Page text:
I haven’t been blessed enough to find a creative writing teaching gig, so I’m like a boxer in a corner fighting for his life. I write angry. It’s kind of like, “OK, you didn’t hire me. Here’s a Michigan Notable Book award. OK, you didn’t hire me. Here’s a multi-book deal with Michigan State University Press.” I’m a real working-class writer. It’s not attending parties and pretending to write. I do the work. I do whatever job it is I have to do to get by, wipe the blood off, and then write deep into the night. Every night. Every day of the week. Including Christmas and birthdays. It’s kind of an anger that I feel coming from a small dying mining town and I’m not supposed to go anywhere. I’m not supposed to succeed. But I’m going to just keep doing it and try not to John Kennedy Toole it when the times get tough and stay tough and goddamn won’t stop being tough.
And so far the Navy, the Air Force, the ambulance, and living near gunshots still haven’t killed me yet, so I’m happy.
I just had a neighbor that murdered another neighbor. So I’m really looking forward to the day when that won’t be happening anymore. That will be really nice. You know you’ve made it when the houses near you don’t have murders. That’s the American Dream—a murder-less existence.
If my parents hadn’t helped me through the hard times though, I’d be pure Jimmy Santiago Baca.
If you ain’t never been to the ghetto . . .
Do you have a quote that speaks to you?
One of my favorite songs ever is Naughty By Nature’s “Ghetto Bastard.” I absolutely love the repetition of Everything’s gonna be all right. All right. Everything’s gonna be all right. All right. Everything’s gonna be all right now. Everything’s gonna be all right. I think I need the repetition for it to sink in.
I go to that song when I’m really down.
I live in a strange world where I have a Ph.D. and I’m routinely treated like minimum wage scum. It’s rough. Just complete disrespect after all the work I put in for a doctorate.
And I always feel like I’m on the brink and that I’m not going to make it. And people love to treat other people badly. They get off on it. Ten years to get a Ph.D. and then it’s the maximum rage of minimum wage.
So I cling to music, film, books that help me when I realize that education doesn’t get you away from where you started. If I ever have a literary agent or a creative writing program that believes in me, I’m going to work like a dog for them.
Like a dog.
I haven’t had the money to submit to those creative writing awards and you can’t win if you can't submit. So I’ve been basing my career off of those literary journals that are kind enough to have free submissions.
But in the end everything’s gonna be all right.
Smooth it out. This is the story about the drifter. Who waited for the worst, because the best live cross-town. Who never planned on having, so didn’t. Why me, huh?
Treach is a genius.
I wish I would’ve given you some Thich Nhat Hanh, but I’m in a Treach mood.
Can you share some of your thoughts on the publishing world? Facebook?
Well, I’ve had some real haters when I talk about publishing. But here we go again. I won’t hold back—
I think vanity presses are destroying literature.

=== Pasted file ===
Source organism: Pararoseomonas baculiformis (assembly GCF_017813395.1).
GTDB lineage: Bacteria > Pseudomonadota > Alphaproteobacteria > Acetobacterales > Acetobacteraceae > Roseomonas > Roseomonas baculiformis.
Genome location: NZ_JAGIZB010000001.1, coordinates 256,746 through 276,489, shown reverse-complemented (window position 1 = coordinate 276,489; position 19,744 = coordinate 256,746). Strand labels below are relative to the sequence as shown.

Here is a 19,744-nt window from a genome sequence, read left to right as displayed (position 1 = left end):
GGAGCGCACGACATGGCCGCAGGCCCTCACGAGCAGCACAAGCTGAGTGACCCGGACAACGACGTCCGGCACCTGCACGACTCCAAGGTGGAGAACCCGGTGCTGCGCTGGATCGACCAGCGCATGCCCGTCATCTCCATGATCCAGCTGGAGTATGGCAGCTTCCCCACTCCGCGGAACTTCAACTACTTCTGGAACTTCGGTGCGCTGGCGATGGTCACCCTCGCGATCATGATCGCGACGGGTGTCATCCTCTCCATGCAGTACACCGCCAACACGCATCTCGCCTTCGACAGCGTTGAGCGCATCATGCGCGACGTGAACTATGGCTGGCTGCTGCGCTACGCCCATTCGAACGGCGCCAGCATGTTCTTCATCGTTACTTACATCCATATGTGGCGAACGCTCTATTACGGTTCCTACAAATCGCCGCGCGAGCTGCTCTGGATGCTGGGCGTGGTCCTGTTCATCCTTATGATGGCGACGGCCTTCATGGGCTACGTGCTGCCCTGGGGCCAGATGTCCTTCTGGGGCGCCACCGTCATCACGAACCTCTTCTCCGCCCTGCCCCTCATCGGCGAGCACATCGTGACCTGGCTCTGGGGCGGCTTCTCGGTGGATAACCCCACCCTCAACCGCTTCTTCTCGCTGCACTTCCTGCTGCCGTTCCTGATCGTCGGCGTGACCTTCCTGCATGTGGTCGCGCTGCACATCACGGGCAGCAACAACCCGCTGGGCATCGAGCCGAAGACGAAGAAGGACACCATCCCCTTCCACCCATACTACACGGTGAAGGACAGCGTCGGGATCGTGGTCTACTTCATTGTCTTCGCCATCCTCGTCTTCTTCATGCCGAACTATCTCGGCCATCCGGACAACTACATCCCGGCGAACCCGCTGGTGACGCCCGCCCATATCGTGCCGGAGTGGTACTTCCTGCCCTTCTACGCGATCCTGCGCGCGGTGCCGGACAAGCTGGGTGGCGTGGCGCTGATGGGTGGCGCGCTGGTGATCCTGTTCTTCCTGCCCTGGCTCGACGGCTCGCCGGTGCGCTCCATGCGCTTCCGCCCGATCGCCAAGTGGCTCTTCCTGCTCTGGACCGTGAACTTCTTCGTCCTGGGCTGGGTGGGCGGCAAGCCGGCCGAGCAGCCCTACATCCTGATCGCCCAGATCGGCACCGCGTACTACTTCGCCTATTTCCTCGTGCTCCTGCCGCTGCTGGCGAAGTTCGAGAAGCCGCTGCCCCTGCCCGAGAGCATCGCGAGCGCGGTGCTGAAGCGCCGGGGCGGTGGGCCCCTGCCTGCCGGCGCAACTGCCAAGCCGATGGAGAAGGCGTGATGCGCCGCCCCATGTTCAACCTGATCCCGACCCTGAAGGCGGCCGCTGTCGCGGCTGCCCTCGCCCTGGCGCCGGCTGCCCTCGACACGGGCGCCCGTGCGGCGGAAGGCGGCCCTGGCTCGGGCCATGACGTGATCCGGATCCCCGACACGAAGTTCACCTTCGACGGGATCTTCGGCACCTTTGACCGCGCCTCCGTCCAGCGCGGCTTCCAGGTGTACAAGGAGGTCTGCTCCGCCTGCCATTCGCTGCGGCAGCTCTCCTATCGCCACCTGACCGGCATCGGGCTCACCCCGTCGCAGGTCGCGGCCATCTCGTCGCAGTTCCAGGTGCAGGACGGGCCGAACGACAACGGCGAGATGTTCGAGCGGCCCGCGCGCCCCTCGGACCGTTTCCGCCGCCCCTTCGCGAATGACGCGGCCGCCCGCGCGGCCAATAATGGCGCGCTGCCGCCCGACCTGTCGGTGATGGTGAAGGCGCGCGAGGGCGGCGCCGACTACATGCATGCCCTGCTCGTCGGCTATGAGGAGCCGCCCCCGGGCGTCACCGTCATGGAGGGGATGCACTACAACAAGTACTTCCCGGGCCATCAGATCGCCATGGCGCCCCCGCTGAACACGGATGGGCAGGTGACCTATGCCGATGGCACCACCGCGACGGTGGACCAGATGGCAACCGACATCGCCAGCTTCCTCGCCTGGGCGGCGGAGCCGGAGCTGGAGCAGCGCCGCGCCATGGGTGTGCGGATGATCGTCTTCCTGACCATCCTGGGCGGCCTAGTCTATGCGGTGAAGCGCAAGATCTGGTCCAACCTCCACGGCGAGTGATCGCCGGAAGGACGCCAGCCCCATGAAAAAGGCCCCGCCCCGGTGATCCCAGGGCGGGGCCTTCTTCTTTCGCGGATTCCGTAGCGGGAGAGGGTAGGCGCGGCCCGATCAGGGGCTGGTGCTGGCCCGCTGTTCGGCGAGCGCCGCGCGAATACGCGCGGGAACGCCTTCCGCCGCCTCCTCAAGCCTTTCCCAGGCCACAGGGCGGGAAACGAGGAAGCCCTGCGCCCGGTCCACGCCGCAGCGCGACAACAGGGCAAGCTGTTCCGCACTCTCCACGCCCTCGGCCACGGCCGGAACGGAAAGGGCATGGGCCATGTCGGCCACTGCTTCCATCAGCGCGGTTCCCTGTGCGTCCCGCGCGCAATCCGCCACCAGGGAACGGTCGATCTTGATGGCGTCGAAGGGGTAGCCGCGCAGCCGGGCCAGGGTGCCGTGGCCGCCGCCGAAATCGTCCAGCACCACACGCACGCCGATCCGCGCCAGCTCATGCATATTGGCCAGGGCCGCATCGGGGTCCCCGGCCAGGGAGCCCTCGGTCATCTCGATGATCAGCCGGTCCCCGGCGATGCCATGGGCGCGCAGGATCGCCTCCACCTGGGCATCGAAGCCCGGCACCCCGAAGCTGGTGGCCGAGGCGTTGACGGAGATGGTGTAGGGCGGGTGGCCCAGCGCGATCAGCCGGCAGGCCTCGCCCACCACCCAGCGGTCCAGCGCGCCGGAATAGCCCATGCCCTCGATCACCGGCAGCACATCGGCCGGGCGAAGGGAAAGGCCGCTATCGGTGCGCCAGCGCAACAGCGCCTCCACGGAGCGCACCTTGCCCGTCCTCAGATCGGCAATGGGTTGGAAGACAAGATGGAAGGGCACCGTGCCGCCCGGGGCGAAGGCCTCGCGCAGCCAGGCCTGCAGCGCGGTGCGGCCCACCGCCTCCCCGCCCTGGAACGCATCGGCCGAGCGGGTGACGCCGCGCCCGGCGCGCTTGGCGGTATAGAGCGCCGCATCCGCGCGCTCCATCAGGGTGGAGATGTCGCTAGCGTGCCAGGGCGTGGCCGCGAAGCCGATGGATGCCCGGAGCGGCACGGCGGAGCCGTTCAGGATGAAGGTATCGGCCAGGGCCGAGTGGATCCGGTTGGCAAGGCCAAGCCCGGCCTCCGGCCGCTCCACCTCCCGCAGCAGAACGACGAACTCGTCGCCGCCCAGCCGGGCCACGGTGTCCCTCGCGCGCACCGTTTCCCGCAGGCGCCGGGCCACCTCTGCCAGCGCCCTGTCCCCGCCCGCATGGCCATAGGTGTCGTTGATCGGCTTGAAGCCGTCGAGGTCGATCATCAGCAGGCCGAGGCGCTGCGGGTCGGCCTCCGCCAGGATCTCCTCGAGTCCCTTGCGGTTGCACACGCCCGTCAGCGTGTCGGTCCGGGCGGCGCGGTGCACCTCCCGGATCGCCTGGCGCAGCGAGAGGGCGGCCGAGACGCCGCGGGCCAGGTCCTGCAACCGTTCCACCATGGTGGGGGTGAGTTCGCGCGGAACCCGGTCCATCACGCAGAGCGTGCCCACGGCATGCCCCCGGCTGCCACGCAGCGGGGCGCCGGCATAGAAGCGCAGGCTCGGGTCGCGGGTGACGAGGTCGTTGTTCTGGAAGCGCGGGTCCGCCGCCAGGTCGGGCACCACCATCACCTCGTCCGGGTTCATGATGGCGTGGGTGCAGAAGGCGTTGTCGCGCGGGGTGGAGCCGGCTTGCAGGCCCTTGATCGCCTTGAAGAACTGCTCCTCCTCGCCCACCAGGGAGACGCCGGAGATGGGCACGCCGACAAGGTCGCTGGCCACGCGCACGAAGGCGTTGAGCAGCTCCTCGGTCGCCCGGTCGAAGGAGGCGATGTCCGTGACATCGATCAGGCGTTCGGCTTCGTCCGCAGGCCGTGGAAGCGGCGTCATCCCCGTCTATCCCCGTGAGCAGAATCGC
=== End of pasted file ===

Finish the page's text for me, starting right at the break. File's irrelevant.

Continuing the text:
Writers don’t really know how brilliant editors can be. And to lose that person in the process is a shame. I worked with Annie Martin at Wayne State University Press and she is just beautiful as an editor. Skilled. A great eye for books.
In the U.P., a lot of writers are self-publishing and it’s really like taking what you want to say and throwing it into a hole.
When I talk to vanity press authors it’s always money talk. Never the art. Rejection can be a great thing. I work to get a poem, a book, a story accepted, because I learn. It pushes me to get better. So I always try to tell writers to aim higher. To submit to the tough places, get rejected, and then work harder to improve your writing.
Vanity presses say, “Sure, you have a collection of sonnets about your dog Ebby, we’ll take it.” “A novel about vampires that turn into werewolves and then become zombies, perfect!” It’s like trying to learn how to high jump with the bar lying on the ground.
That’s the negative.
The positive side of publishing is that the list of respectable literary journals out there is phenomenal. If you want to learn, you need to read and submit to places like Connotation Press, Cease, Cows, New Ohio Review, PANK. Wake and Pleiades and North American Review and Superstition Review. They are publishing some wonderful stuff, so read the journals where you’re going to submit to and then write to that journal. I really, really like to do that. I read several stories or poems by a specific journal and then write specifically to them. And I think the journals like that too. And that way I can expand my voice. When I’m getting published in One Ghana, One Voice and Mizna: Poetry and Art Exploring Arab America, it’s very healthy. It’s good that I’m concentrating on Arab culture and Ghanaian culture. Rather than saying, “Oh, that’s a feminist lit magazine, I can’t submit to them.” Instead, try to write some feminist stories or poems. Expand yourself as a writer.
Anyway, to quote Forrest Gump, “That’s all I have to say about that.”
As far as comments on Facebook, I don’t really know what to say. I can see it dying eventually like myspace. I worry about the 1984 lack of privacy. But writers are ecdysiasts. They don’t wear their hearts on their sleeves, because they don’t have sleeves. Writing is pure nudity. If you do it well.
Please give us links to all of your work. How can folk get news of anything you’re publishing?
You can go to here or @RonRiekki.
Thanks for interviewing me. I really appreciate it.
Thank you so much, Ron Riekki, for sending Connotation Press some of your pure brilliance! What a find you are! Everyone should be reading your novel!